I had the absolute pleasure of meeting Andy, one of the volunteers keeping Magpie Mill beautiful and safe. He was busy giving up his time to fix a grill on one of the mine-shafts that had been vandalised but was still more than happy to give up even more of his time to explain the fascinating history behind the best surviving example of a 19th-century lead mine in Derbyshire to me.
The most impressive feature is the ruined Cornish Engine House which dates from 1869 and the adjacent circular chimney.
The last working lead mine in the Derbyshire orefield and is probably the best surviving example anywhere in the UK of a 19th-century lead mine. The mine has a fascinating history spanning more than 200 years of bonanzas and failures, of bitter disputes and fights resulting in the “murder” of three miners, and a Widows’ Curse that is said to remain to this day.HTTPS://PDMHS.CO.UK/MAGPIE-MINE-PEAK-DISTRICT/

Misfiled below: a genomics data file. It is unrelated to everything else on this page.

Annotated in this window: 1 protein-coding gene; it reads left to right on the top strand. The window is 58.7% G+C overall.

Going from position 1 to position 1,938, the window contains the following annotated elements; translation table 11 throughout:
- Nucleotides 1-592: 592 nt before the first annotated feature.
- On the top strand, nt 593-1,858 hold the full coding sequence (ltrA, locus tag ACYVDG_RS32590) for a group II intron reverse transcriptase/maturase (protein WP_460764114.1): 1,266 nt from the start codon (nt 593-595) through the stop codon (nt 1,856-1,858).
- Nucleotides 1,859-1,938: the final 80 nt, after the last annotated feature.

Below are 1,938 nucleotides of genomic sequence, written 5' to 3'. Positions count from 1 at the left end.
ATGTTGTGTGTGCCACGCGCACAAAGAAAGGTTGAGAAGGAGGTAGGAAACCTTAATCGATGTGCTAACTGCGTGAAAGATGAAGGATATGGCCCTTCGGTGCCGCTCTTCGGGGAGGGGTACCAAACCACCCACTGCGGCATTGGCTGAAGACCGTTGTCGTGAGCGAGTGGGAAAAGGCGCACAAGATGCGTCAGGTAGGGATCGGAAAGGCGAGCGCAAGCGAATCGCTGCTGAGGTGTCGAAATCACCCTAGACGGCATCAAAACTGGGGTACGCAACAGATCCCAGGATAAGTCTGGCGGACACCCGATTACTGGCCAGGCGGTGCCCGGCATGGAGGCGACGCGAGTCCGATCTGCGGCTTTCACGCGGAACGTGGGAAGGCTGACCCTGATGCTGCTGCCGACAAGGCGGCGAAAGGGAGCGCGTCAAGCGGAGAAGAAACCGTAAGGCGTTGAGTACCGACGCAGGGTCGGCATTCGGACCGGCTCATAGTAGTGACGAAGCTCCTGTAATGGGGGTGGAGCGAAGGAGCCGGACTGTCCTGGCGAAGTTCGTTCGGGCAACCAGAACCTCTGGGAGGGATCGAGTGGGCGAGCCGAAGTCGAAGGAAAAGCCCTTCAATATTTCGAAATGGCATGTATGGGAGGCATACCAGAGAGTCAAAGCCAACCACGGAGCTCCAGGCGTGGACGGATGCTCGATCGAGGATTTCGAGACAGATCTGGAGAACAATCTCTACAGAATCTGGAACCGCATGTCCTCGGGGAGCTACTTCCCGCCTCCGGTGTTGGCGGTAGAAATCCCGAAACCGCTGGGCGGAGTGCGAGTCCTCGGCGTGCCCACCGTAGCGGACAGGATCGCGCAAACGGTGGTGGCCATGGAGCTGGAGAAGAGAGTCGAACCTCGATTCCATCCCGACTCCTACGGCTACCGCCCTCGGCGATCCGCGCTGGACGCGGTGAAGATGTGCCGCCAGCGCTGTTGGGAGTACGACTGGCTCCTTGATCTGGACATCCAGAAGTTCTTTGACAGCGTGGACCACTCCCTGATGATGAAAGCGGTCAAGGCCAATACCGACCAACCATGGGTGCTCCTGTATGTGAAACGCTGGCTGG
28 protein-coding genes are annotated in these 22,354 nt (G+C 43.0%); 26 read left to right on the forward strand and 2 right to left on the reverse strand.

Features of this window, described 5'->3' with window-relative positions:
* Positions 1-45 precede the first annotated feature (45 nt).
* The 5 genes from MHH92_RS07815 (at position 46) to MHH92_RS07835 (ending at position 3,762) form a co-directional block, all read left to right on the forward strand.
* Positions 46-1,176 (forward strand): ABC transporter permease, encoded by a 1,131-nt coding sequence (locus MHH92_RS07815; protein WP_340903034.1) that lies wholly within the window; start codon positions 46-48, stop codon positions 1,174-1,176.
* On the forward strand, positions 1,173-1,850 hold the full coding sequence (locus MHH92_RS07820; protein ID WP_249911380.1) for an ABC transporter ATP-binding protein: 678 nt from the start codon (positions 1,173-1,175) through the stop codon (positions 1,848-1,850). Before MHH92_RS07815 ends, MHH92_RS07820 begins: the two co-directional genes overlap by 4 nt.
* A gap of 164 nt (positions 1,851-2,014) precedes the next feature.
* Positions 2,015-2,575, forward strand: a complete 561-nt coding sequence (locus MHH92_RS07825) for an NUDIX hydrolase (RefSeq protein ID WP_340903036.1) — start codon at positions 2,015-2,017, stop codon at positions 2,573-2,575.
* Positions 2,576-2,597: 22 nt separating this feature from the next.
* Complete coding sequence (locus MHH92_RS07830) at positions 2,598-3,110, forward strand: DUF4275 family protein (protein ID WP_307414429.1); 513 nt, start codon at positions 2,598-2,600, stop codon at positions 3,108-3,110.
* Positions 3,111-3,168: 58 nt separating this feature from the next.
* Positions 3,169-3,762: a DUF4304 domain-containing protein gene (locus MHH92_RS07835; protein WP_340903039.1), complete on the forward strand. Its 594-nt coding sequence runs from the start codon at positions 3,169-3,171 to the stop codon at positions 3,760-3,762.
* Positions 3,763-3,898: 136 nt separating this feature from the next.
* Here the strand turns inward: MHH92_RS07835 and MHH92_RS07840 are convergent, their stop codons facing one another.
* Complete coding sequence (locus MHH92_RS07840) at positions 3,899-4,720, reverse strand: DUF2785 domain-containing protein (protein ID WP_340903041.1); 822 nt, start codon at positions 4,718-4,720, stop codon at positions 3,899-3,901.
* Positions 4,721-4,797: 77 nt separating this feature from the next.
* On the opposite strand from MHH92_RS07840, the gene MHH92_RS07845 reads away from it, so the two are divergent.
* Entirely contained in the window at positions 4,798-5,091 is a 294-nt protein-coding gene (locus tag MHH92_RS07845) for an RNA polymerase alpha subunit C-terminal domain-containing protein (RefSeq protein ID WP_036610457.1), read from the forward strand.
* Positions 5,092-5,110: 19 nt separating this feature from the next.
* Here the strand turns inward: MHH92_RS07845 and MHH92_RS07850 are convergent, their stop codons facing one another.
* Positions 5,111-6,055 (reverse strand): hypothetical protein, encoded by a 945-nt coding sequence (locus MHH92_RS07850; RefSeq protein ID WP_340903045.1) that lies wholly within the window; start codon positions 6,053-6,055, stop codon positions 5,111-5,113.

There’s a fantastic overview of the history of the mine and how to access it on the Peak District Mines Historical Society website:
If you would like to volunteer to help out with the maintenance of Magpie Mine, check out this link:
If you can make a financial donation please do so here:
Help support this stunning heritage site while getting a beautiful print for your home! 10% of sales of these images will be donated to the Peak District Historical Mining Society.
Drones are generally not welcome at Magpie Mine. The society does such a wonderful job preserving a peaceful site for the enjoyment of everyone and drones (especially with disrespectful operators) do disturb that. If you want to fly a drone at this site, please do so in the correct manner and speak to the Peak District Mines Historical Society and local farmers in advance.